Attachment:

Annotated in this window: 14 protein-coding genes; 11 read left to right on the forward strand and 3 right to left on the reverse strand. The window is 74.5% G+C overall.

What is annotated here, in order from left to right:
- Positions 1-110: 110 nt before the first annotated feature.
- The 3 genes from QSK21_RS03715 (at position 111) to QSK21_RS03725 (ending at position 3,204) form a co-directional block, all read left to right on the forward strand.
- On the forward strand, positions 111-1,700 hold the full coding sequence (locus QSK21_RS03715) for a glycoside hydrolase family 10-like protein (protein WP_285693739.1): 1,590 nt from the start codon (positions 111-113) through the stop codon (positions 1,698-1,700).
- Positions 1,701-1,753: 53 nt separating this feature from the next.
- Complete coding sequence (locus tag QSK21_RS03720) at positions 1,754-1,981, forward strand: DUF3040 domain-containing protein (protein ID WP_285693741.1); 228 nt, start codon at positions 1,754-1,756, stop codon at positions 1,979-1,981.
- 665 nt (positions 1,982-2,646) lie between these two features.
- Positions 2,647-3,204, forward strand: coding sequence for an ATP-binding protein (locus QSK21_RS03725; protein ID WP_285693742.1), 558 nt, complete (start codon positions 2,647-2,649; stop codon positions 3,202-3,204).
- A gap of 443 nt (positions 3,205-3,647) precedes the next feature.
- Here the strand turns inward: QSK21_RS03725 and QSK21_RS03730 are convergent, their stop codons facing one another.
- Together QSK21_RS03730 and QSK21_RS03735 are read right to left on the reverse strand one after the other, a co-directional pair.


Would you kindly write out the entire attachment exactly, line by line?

Annotated in this window: 14 protein-coding genes; 11 read left to right on the forward strand and 3 right to left on the reverse strand. The window is 74.5% G+C overall.

What is annotated here, in order from left to right:
- Positions 1-110: 110 nt before the first annotated feature.
- The 3 genes from QSK21_RS03715 (at position 111) to QSK21_RS03725 (ending at position 3,204) form a co-directional block, all read left to right on the forward strand.
- On the forward strand, positions 111-1,700 hold the full coding sequence (locus QSK21_RS03715) for a glycoside hydrolase family 10-like protein (protein WP_285693739.1): 1,590 nt from the start codon (positions 111-113) through the stop codon (positions 1,698-1,700).
- Positions 1,701-1,753: 53 nt separating this feature from the next.
- Complete coding sequence (locus tag QSK21_RS03720) at positions 1,754-1,981, forward strand: DUF3040 domain-containing protein (protein ID WP_285693741.1); 228 nt, start codon at positions 1,754-1,756, stop codon at positions 1,979-1,981.
- 665 nt (positions 1,982-2,646) lie between these two features.
- Positions 2,647-3,204, forward strand: coding sequence for an ATP-binding protein (locus QSK21_RS03725; protein ID WP_285693742.1), 558 nt, complete (start codon positions 2,647-2,649; stop codon positions 3,202-3,204).
- A gap of 443 nt (positions 3,205-3,647) precedes the next feature.
- Here the strand turns inward: QSK21_RS03725 and QSK21_RS03730 are convergent, their stop codons facing one another.
- Together QSK21_RS03730 and QSK21_RS03735 are read right to left on the reverse strand one after the other, a co-directional pair.